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Laser treatment for eye ‘floaters’–HealthDay notes small study size, but not cost or risks


3 Star



Laser Therapy Shows Promise Against Eye 'Floaters'

Our Review Summary

This HealthDay story does a good job discussing this study for laser treatment of “eye floaters,” taking care to mention important limitations of the research. The story would have been stronger if it had discussed the potential cost of this treatment, and if it would be widely available from most eye doctors, or require specialists.

Note: We also reviewed the news release.


Why This Matters

Floaters tend to plague the eyesight of many people as they age and while for some, they are merely a nuisance, for some others they decrease their quality of life.  A new treatment that might alleviate the problem would be an important improvement for those affected. However, the risks and expense of the treatment must be taken into account when deciding to treat a benign disorder. This story ideally would have discussed those points more thoroughly.


Does the story adequately discuss the costs of the intervention?

Not Satisfactory

There is no mention of costs for this procedure in this story.  Nor is there any indication whether most health insurance plans would cover such procedures.  A quick search on the web suggests that the costs may run from several hundred dollars to several thousand dollars per eye, with no assurance that multiple treatments might not be required, raising the costs even more.

Does the story adequately quantify the benefits of the treatment/test/product/procedure?


The story does quantify the benefits of the procedure in question, saying, “Six months after treatment, 54 percent of patients in the YAG group reported significantly greater improvement in floater-related visual disturbances, compared with only 9 percent of those in the placebo group.”  It goes on saying, “Nineteen patients (53 percent) in the YAG group reported significantly or completely improved symptoms, compared with none of the patients in the placebo group.”

Does the story adequately explain/quantify the harms of the intervention?

Not Satisfactory

The story addresses harms by saying, “There were no differences between the two groups in harmful side effects, according to the study.”

But that’s not enough–What are the potential risks? The small size of the study (52 patients) makes it hard to exclude the possibility of side effects. As with any new surgery, doctors will have to learn how to do the procedure. Would you want to be an eye doctor’s first patient to get the new procedure?

Does the story seem to grasp the quality of the evidence?


The story explains that this was a randomized clinical trial at a single research center that compared a group of patients receiving the actual laser treatments against a smaller group receiving a “sham” treatment, or placebo. The story goes farther by saying that it was a small study — only 52 patients — and a short follow-up of only six months.  It also adds that, “”Greater confidence in these outcomes may result from larger confirmatory studies of longer duration,” the study authors wrote.”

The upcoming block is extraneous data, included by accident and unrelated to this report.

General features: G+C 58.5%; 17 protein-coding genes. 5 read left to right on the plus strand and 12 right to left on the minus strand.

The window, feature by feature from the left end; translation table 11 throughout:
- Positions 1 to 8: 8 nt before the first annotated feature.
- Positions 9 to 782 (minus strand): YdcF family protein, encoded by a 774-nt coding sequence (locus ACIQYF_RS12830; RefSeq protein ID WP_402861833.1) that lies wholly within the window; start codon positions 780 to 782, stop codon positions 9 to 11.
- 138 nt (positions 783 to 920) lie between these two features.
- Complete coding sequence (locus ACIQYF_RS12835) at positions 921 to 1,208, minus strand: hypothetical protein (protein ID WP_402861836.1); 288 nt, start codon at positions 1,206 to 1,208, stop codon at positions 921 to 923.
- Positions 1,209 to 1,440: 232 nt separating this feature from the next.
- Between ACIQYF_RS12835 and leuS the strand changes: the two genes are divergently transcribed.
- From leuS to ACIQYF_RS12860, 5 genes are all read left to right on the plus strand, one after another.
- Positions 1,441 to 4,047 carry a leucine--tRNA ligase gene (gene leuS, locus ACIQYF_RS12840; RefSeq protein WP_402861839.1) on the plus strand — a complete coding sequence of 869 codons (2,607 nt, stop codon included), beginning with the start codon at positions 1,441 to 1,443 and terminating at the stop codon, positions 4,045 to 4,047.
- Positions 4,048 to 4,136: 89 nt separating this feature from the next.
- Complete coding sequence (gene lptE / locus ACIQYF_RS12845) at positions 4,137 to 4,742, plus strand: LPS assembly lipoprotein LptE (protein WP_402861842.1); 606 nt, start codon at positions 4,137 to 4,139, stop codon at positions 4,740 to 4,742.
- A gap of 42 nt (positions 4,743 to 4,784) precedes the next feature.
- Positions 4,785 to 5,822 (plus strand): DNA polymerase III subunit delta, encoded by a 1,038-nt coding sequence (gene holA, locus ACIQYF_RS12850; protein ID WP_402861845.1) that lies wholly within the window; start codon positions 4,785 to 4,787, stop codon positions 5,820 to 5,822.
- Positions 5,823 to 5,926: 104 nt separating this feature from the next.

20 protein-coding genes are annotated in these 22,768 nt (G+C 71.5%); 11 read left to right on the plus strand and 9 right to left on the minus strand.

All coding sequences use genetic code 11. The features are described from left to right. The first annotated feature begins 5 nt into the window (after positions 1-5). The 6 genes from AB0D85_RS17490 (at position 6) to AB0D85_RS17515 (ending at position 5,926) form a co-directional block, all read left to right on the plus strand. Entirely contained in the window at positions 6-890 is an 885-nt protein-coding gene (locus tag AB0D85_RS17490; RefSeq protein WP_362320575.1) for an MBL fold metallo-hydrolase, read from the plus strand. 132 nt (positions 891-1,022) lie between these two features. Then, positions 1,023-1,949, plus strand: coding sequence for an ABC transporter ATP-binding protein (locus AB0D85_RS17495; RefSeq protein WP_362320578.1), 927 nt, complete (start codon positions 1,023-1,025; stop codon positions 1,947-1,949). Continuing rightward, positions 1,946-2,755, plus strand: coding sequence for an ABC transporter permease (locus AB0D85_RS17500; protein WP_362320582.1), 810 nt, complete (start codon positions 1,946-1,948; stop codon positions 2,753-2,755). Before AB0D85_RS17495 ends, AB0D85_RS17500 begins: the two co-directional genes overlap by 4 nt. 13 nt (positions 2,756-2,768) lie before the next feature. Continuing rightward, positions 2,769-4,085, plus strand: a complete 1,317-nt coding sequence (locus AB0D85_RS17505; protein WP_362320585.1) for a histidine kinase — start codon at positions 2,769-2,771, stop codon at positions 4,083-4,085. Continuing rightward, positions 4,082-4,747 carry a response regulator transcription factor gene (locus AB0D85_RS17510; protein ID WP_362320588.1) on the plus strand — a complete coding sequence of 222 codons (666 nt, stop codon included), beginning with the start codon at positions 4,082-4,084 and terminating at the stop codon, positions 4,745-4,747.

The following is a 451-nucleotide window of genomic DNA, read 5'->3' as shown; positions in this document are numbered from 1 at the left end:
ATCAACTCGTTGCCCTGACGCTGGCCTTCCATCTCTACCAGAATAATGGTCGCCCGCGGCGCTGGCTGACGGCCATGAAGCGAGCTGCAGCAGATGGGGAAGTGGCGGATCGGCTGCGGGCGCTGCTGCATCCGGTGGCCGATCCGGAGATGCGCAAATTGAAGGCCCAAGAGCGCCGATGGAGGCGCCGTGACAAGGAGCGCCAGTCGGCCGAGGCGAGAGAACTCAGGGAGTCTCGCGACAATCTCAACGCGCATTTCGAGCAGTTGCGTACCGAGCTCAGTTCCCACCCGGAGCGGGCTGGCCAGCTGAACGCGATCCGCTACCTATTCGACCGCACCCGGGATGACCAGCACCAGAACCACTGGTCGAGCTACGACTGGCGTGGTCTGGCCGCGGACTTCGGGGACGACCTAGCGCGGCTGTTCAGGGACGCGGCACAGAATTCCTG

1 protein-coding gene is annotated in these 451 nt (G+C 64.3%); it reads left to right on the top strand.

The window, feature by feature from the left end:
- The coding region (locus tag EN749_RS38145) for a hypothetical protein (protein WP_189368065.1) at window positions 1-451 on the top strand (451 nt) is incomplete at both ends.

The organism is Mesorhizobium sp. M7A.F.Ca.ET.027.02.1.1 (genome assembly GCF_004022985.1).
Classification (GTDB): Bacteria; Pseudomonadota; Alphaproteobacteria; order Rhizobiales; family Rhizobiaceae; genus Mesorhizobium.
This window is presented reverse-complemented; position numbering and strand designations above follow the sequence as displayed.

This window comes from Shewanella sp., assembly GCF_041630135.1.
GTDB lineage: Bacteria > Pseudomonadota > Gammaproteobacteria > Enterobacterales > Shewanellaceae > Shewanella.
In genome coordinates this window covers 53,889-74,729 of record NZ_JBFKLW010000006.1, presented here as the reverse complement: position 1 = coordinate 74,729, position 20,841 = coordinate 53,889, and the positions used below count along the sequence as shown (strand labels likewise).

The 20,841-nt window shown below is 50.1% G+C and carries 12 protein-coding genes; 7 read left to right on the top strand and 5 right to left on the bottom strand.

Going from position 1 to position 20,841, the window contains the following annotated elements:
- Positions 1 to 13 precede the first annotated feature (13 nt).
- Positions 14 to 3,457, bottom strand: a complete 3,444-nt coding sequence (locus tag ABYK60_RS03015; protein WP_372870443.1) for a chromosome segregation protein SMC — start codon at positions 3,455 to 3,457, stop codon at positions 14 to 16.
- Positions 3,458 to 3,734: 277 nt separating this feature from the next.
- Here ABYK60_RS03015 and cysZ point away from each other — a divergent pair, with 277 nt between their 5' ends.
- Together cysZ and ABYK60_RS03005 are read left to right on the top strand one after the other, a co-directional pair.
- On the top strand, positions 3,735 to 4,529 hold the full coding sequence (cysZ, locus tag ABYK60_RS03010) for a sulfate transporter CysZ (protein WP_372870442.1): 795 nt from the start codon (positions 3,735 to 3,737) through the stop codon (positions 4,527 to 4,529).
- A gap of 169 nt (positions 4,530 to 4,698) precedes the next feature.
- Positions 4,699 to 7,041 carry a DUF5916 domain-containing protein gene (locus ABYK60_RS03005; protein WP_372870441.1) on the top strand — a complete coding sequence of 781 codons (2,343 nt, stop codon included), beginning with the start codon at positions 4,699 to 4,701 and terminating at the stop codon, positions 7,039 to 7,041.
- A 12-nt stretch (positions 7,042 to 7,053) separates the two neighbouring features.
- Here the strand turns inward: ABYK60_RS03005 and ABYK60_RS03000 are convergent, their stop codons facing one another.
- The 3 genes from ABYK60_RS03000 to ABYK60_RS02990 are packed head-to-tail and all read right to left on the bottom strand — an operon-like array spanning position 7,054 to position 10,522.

This is a strong point of the story.

Does the story commit disease-mongering?

Not Satisfactory

The story hints that many people don’t need treatment: “Floaters become more common with age, and although some people simply get used to them, others are bothered by them or their vision is impaired.”

However, the story should have been stronger on this point–visual floaters are so common that they can be considered normal and the majority of people don’t do anything about them.

The news release, which we also reviewed, noted that “most” people get used to them, in all but the most serious cases. We think the story should have been stronger on this point, too.

Does the story use independent sources and identify conflicts of interest?

Not Satisfactory

The story does quote an independent source in the story, rather than relying on the study’s authors.  It does not, however, provide any information relating to possible conflicts of interest. For example, the study was funded by a large ophthalmology clinic where this procedure is presumably performed — and which might stand to gain more business if it’s proven to work effectively.

Does the story compare the new approach with existing alternatives?


The story makes clear that there are alternatives to the YAG laser treatments:  “There are three management options for floaters: patient education and observation; surgery; and a laser procedure known as YAG vitreolysis.” Some discussion of the effectiveness of surgery and education would have been useful, however.

Does the story establish the availability of the treatment/test/product/procedure?

Not Satisfactory

The story doesn’t discuss the availability of this laser treatment approach. Is it available through most ophthalmic practices? Is the equipment standard in most eye hospitals?

Does the story establish the true novelty of the approach?


The story suggests that this is a possible newer approach to dealing with bothersome “floaters” in the eye, and an alternative to eye surgery.

Does the story appear to rely solely or largely on a news release?


There is no indication that this story relies on the news release.

Total Score: 5 of 10 Satisfactory


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